J E R E M I A H.
History is the best expositor of prophecy; and
therefore, for the better understanding of the prophecies of this
book which relate to the destruction of Jerusalem and the kingdom
of Judah, we are here furnished with an account of that sad event.
It is much he same with the history we had 2 Kings xxiv. and xxv., and many of the
particulars we had before in that book, but the matter is here
repeated and put together, to give light to the book of the
Lamentations, which follows next, and to serve as a key to it. That
article in the close concerning the advancement of Jehoiachin in
his captivity, which happened after Jeremiah's time, gives colour
to the conjecture of those who suppose that this chapter was not
written by Jeremiah himself, but by some man divinely inspired
among those in captivity, for a constant memorandum to those who in
Babylon preferred Jerusalem above their chief joy. In this chapter
we have, I. The bad reign of Zedekiah, very bad in regard both of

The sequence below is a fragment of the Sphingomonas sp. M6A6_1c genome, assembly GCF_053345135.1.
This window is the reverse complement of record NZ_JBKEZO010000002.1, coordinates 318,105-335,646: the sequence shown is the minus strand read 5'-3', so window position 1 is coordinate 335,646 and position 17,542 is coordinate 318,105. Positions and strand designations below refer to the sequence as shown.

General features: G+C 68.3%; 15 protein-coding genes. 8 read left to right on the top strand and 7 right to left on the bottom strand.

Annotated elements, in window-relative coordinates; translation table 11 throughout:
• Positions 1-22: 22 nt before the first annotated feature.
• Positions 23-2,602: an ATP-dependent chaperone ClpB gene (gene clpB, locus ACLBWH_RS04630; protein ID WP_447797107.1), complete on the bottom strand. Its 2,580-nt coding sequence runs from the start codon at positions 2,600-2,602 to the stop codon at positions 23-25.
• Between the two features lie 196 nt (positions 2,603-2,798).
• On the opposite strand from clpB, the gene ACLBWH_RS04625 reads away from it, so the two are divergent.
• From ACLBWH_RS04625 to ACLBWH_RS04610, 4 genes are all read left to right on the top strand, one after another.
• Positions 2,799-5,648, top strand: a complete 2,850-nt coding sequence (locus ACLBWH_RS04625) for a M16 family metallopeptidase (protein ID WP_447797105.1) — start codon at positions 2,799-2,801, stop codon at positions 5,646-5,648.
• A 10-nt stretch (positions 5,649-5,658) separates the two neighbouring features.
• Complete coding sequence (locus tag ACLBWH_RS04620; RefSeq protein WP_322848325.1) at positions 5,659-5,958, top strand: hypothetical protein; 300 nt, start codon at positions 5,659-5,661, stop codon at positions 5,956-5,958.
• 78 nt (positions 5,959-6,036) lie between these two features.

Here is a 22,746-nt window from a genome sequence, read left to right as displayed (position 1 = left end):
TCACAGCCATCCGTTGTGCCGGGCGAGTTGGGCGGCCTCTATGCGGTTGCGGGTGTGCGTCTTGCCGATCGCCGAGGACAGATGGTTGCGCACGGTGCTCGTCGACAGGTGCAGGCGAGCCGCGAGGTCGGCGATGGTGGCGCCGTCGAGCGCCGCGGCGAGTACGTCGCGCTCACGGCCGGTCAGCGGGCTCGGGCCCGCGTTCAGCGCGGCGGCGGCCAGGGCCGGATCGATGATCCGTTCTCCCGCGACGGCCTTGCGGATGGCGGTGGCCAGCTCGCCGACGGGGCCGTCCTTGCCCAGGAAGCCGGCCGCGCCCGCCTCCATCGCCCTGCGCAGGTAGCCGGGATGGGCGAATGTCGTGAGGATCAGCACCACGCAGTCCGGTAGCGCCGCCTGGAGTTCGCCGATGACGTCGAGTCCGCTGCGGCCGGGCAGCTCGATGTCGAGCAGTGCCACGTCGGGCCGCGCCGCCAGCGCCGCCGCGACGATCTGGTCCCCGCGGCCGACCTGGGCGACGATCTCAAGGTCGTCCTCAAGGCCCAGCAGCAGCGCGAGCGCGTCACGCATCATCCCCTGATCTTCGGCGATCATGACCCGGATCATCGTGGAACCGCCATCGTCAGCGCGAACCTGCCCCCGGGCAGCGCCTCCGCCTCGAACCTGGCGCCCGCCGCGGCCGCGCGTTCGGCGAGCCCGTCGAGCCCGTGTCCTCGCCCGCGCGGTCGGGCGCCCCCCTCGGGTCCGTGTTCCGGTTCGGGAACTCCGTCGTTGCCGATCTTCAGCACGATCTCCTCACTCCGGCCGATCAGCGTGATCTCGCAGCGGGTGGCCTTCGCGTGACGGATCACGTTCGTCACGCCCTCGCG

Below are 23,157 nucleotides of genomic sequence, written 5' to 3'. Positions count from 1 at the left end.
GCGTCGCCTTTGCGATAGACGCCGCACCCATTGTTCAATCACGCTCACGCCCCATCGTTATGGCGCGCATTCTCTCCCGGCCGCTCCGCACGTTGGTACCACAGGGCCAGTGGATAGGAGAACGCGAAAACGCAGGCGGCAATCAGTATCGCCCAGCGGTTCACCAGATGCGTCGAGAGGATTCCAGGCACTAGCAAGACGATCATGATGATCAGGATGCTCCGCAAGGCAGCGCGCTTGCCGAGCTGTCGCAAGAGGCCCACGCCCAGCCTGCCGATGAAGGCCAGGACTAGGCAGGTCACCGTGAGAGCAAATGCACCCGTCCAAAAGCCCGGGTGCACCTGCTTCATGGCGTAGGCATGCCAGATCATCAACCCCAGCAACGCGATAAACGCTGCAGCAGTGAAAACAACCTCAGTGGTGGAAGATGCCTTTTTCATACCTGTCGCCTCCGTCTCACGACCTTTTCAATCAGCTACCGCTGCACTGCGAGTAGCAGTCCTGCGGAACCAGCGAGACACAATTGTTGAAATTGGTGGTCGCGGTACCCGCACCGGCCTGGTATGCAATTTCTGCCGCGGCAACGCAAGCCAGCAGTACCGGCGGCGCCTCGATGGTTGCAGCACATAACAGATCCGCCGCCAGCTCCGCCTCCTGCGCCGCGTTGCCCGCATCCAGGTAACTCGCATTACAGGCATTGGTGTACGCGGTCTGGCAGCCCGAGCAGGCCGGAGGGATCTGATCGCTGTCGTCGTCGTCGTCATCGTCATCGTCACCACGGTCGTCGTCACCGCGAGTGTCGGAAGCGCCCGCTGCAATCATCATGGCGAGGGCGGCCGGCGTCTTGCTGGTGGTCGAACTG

sin and of punishment, ver.
1-3. II. The besieging and taking of Jerusalem by the
Chaldeans, ver. 4-7. III.
The severe usage which Zedekiah and the princes met with, ver. 8-11. IV. The destruction of
the temple and the city, ver.
12-14. V. The captivity of the people (ver. 15, 16) and the numbers of
those that were carried away into captivity, ver. 28-30. VI. The carrying off of the
plunder of the temple, ver.
17-23. VII. The slaughter of the priests, and some other
great men, in cold blood, ver.
24-27. VIII. The better days which king Jehoiachin lived
to see in the latter end of his time, after the death of